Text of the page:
Piezo transducer signal conditioningPosté le 6th juin 2009 61 commentaires
WORD Of WARNING : the Bat85 schottky diode used here has a too low Vrrm for the piezos ! Use a diode that can stand at least 200V Vrrm ! Thanks Alan for spotting this.
Piezo transducer are very common, very cheap, and can be very useful as sensors : sound, knock, shock, whenever it « moves » or « makes noise », a piezo sensor can help.
However, the signal from those things is very unpleasant for the digital hacker : it’s roughly a sinewave that dampens over time. Also, the signal often goes negative which is pretty bad for mots digital chips out there. The ATmega168 (and most of the atmel 8 bit microcontrollers), for instance, indicates that voltage on any pin must be between -0.5V to VCC+0.5V. Piezo transducer easily go far beyond those bounds.
In the capture below, voltage from the piezo goes a down as -52V and goes up to 9.2V. This is more than 60V peak to peak. If you don’t do anything, your poor microcontroller might get sick rather quicly :
In this capture, the signal first drops to -20V, and then flies up to over 35V. Almost 60Vpp here too.
These are just examples, I didn’t tweak the piezo or smashed it with a hammer : just a hit with a fingernail, and you almost always end up having huge Vpp values. Also, the behaviour is not predictable (well piezos are, but the way we smack it isn’t), so it might go up first, then down, then up, who knows…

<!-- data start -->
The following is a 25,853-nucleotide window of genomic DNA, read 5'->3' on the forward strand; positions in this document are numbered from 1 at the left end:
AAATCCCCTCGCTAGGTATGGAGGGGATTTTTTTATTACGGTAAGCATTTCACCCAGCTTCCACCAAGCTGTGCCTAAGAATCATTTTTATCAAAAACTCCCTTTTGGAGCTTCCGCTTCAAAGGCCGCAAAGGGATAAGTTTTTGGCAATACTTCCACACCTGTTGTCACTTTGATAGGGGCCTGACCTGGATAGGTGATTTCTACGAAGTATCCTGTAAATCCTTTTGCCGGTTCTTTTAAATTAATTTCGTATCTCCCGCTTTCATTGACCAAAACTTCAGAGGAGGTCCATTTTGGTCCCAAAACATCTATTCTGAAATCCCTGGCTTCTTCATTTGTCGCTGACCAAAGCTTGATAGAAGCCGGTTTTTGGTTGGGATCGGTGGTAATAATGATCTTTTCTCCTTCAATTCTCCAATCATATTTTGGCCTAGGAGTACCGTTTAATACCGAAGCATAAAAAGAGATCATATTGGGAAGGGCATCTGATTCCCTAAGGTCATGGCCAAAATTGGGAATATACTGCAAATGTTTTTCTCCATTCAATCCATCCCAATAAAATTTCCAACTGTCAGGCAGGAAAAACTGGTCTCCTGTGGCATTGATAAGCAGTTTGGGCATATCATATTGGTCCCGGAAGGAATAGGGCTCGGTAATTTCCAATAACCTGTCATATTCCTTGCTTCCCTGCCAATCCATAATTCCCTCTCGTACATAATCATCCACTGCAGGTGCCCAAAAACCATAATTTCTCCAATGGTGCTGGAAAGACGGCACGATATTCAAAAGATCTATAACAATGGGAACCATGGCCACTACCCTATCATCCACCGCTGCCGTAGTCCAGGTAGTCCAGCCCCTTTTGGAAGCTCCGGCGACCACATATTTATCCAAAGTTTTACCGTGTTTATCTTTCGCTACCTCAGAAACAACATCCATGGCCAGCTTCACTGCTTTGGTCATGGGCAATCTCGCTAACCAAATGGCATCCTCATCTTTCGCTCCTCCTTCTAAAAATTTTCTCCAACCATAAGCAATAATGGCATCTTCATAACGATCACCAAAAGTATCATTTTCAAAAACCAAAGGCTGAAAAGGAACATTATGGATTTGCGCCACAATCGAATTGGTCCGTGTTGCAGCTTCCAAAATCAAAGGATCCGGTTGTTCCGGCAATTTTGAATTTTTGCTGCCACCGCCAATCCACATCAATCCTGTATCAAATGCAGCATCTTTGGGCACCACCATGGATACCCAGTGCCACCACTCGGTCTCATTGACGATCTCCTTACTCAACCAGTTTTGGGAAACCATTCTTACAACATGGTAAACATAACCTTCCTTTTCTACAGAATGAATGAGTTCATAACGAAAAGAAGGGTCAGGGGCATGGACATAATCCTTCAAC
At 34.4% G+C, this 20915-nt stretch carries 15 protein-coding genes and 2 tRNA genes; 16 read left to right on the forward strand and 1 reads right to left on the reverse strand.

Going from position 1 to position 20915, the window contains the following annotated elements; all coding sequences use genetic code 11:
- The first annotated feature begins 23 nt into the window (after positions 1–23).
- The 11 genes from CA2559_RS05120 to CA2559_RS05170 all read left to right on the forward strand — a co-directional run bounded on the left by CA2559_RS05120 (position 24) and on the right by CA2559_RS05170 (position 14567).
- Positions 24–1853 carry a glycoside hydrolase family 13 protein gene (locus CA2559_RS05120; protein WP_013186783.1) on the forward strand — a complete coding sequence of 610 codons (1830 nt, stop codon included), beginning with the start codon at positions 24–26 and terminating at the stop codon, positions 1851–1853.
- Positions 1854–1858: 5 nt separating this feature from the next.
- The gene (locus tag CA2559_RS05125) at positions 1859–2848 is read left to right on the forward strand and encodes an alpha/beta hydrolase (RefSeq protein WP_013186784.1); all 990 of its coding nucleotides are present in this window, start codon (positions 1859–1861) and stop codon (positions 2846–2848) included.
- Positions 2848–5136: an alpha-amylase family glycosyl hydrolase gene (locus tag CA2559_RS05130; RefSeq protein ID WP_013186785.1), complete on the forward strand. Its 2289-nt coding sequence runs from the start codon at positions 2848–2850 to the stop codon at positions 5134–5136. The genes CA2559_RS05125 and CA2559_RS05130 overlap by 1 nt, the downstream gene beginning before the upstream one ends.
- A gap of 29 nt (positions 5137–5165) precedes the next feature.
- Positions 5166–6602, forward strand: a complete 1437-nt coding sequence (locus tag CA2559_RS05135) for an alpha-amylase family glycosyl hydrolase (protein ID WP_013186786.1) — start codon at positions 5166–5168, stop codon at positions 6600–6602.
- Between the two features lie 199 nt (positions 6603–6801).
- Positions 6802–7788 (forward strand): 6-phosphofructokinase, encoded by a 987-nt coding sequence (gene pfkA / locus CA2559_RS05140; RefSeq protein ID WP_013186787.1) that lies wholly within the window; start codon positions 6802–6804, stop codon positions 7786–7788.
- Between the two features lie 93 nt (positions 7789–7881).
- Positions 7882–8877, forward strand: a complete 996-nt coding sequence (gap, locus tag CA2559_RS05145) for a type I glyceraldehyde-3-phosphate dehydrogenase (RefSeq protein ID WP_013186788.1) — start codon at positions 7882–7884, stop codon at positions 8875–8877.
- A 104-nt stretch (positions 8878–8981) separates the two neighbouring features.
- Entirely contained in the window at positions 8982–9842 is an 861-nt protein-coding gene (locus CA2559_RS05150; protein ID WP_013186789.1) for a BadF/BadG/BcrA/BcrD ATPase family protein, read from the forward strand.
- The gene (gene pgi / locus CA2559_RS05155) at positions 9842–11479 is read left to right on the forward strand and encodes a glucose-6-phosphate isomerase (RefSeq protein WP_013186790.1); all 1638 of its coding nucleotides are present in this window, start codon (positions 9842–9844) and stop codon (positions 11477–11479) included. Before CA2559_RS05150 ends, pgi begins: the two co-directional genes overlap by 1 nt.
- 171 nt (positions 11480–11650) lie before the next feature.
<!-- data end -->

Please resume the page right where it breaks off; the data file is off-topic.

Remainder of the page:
A close up shows the « dampening sine-like signal » that occurs after the first big spikes :
So signal conditioning is a must with those pesky animals if you’re doing digital.
Let’s recap what has to be done :
- make that signal all positive : most of the time, piezos signals are read by ADC, so we want positive voltages
- restrict signal bounds to 0 – VCC so voltage doesn’t climb to scary values (scary at least for microcontrollers and ADCs),
- shape the signal so it doesn’t make bumps and stays clean and predictable
All these requirements are surprisingly easy to achieve. We will get to this goal in three steps, each spect taking care of one item above. Respectively :
- add a half-wave rectifier, in order to keep positive part of the waves
- add a zener diode, so signal doesn’t climb over zener’s breakdown voltage
- add a RC pair so ripples get filtered
Half bridge rectifier
First, we want to rectify the piezo signal, i.e. make it all positive. We’ll use Schottky diodes for that. Schottky are more interesting since they have a pretty low (compared to standard rectifier diodes) forward voltage drop (Vf), around 0.3V.
You might ask : why not use a complete Schottky-based bridge rectifier, and make the whole signal positive, instead of filtering negative voltages ?